Most people in the West know the name of Malala, the 17-year-old school girl from Pakistan, who has just won the Nobel Peace Prize for being an outspoken activist for universal education in the two years since being shot in the head by a Taliban gunman.
She has, in fact, become somewhat of an icon in the West.
But not so well known is the other champion of children’s education and Nobel Peace Prize recipient from neighboring India, Kailash Satyarthi.
Satyarthi has actually been a children’s rights activist for 30 years.
Satyarthi’s motivation to be a child advocate and protector began when he was just a child. As a boy just entering school for the first time, he noticed another small boy, a cobbler’s son, looking longingly through the school gate. Curious, Satyarthi went over to the boy’s father and asked why his son was not going to school.
The father replied, “We are people born to work.”
This response saddened Satyarthi and triggered his later motivation.
Though born into a Brahmin family in the decade following India’s Independence from Britain, Satyarthi, like Gandhi, saw the great inequality created by the old caste system. To make his point, he invited a group of fellow high-caste Brahmin bigwigs to a meal prepared by low-caste “untouchables.”
The invited guests, no surprise, boycotted the event and shunned his family, but this only provoked him to drop his Brahmin family name and adopt Satyarthi, meaning “truth seeker.”
Since that time, Satyarthi has spent his life cutting through lingering caste bias to defend the rights of the most poor and desperate citizens—children abandoned, orphaned or sold. These children, often as young as five-years-old, are saved from being trafficked into oppression by organizing raids, through direct intervention, community participation and consumer action. Satyarthi and the organization he founded have saved at least 82,800 lives since 2013!
In his freeing these children and providing education for each one, he has, like Malala, suffered much.
When he was trying to free illegally employed, teenage dancing girls trafficked from Nepal into India, he was beaten to the ground, head bleeding profusely, while men continued to beat him even more with bats and iron rods.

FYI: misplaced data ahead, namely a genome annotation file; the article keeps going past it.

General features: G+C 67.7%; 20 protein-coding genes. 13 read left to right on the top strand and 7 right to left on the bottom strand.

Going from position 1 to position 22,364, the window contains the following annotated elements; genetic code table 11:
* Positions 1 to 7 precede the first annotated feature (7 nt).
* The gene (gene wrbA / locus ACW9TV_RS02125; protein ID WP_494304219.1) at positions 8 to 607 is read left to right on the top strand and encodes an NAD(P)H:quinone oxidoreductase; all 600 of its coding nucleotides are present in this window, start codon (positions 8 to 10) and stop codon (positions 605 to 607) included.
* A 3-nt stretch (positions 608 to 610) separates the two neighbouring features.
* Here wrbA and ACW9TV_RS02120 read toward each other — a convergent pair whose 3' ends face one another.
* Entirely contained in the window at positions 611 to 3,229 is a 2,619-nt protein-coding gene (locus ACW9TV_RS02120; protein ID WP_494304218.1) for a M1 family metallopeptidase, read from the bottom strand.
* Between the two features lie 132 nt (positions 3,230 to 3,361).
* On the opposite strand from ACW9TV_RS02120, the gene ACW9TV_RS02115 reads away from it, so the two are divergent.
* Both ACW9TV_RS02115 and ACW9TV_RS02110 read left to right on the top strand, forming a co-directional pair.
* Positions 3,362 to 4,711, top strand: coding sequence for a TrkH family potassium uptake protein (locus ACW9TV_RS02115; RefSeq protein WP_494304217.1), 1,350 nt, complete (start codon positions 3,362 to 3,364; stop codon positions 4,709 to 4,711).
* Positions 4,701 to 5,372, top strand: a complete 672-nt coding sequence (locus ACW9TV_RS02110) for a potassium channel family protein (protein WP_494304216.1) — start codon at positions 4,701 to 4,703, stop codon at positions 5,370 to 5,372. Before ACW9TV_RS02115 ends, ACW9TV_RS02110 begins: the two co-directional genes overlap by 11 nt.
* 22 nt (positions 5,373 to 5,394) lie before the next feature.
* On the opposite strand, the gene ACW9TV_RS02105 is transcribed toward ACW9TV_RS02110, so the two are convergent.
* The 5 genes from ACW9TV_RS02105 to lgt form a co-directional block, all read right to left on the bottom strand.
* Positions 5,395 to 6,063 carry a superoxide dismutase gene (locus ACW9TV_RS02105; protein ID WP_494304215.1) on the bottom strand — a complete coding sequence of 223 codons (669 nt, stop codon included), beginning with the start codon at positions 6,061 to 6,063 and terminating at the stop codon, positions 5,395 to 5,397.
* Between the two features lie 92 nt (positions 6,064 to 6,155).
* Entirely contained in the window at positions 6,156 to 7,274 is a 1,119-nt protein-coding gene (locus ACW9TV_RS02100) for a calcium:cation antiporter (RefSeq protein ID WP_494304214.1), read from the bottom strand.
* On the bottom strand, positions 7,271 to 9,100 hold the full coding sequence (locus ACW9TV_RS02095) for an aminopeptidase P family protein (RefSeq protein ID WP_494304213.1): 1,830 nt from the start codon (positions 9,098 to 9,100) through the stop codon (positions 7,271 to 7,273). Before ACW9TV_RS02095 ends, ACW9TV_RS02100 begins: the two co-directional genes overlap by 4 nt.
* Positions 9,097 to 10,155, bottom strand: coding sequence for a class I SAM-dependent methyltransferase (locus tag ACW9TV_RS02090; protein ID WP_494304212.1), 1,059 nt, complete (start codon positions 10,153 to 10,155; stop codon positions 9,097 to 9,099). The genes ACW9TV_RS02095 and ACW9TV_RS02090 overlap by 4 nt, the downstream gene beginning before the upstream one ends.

Inspired by Mahatma Gandhi, Satyarthi in a simple white cotton tunic had come to free the girls, putting his life in danger to save them.
Although Satyarthi has now come into modest prominence in India, he is not an international celebrity like 17-year-old Malala. But, he doesn’t care about fame. His reward is in exposing airless workrooms and mine shafts where Indian children, deprived of their childhood, live and work as virtual slaves, and in freeing them, providing them with free and quality education so that they may find a more promising future.
According to UNICEF, at least 28 million children in India from ages six to 14 work in mines and factories under dreadful conditions.
Satyarthi’s organization, Bachpan Bachoa Andolan (Save the Children Mission) is a grassroots movement he started in 1980 to rescue these children and to promote ethical trade practices, for although India does have labor laws, they are not enforced, and children remain sought-after dirt cheap employees.
Because he remains driven by moral urgency, Satyarthi’s seemingly hopeless task has not defeated him. He continues to work with great exertion and humility.
It is inspiring that a Hindu and a Muslim, an Indian and a Pakistani, are joined in the same advocacy for every child’s right to education in the face of social, economic and sexual bias—and that this joint Nobel Peace Award is given now as Pakistani and Indian shellfire is being exchanged across the disputed border of Kashmir, killing at least 20 villagers.
This also raises questions.
Will Malala ever be able to return to her homeland? In Pakistan, only a few exclusive schools offer a modern education. Basically the whole country faces an educational emergency: less than half the children complete even primary school, 75 percent lack basic math skills, the enrollment of girls in schools is among the lowest in the world and only half of Pakistanis can read and write.
In the Swat Valley where Malala lived, Taliban militants blew up and fully destroyed 159 schools.
None have been rebuilt by the Pakistani government, for the valley is now home to the fearsome Taliban leader, Maulana Fazlullan, who rules over the mud-walled farming villages. The few schools that survive are like dirt-floor barns without lights, where birds swoop in and out through the glassless windows. Class sizes are huge, spilling boys into courtyards or even onto the dirt roads where the main traffic is tractors and donkey carts.
With public education underfunded and in shambles, Pakistan’s poorest have turned to the madrasas, Islamic schools for boys that feed and house them while pushing the militant brand of Islam. The madrasas offer almost no instruction other than memorizing the Koran and, as ultra Orthodox Sunni, they oppose all music and festivals which were central aspects of Sufism, the tolerant form of Islam that had been traditional in this area.
More than two-thirds of the suicide bombers who have struck in Punjab, the most populous province in Pakistan, have attended these madrasas.
So, while Malala’s star shines bright in the West, the immediate chances of her returning to Pakistan to fulfill her dream of universal education for girls, as well as for boys, looks dim.
But for Kailash Satyarthi, he and his organization simply continue freeing children from slavery and oppression, whether the spotlight is on him or not.
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Editor: Emily Bartran